Toxic employees, or “bad apples,” can spread negativity and dysfunction, diminishing the performance and morale of an entire company. If they can’t be reformed or fired right away, one way executives can reduce their impact is to isolate them, say experts at the Kellogg School of Management at Northwestern University.
The school’s May 2, 2018 Kellogg Insight blog posting recommends putting toxic workers on things like special projects, removing them from primary interactions in an effort to contain any damage they may cause.
By doing so, the organization is better protected because the questionable employee isn’t running key operations or interacting with so many people within an organization. The hope, the posting noted, is that employees removed from central operations would get the hint and move on.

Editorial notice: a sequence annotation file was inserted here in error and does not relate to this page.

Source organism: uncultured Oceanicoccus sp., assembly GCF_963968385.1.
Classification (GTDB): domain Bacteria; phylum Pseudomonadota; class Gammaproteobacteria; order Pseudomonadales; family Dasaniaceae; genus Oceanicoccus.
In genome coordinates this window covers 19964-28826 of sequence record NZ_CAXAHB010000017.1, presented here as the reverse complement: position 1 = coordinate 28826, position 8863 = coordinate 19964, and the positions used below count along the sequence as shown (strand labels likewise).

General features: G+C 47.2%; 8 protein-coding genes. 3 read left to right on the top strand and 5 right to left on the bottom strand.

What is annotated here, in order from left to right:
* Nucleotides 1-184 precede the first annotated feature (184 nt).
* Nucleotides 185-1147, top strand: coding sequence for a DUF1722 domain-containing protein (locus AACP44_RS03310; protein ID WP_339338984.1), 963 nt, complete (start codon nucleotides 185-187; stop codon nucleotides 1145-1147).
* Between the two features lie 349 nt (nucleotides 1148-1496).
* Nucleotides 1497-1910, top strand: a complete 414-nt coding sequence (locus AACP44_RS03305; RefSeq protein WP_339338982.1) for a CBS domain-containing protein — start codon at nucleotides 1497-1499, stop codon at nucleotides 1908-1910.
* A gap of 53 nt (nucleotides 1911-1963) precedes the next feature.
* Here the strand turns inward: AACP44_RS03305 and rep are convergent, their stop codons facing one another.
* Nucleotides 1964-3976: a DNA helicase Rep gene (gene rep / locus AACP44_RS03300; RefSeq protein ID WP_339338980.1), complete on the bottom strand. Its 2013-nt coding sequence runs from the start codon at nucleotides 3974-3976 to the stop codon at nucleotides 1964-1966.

In lieu of that, executives should try to improve the questionable employees’ behavior, the posting recommends. Before offering a job, executives would do well to check references beyond those initially provided. Testing these dubious potential employees first as consultants to see how they behave and perform is another tactic that can help, according to the blog posting.
This recommendation is part of a larger blog posting you can read here, titled “Take 5: How to Keep Your High Performers Happy.”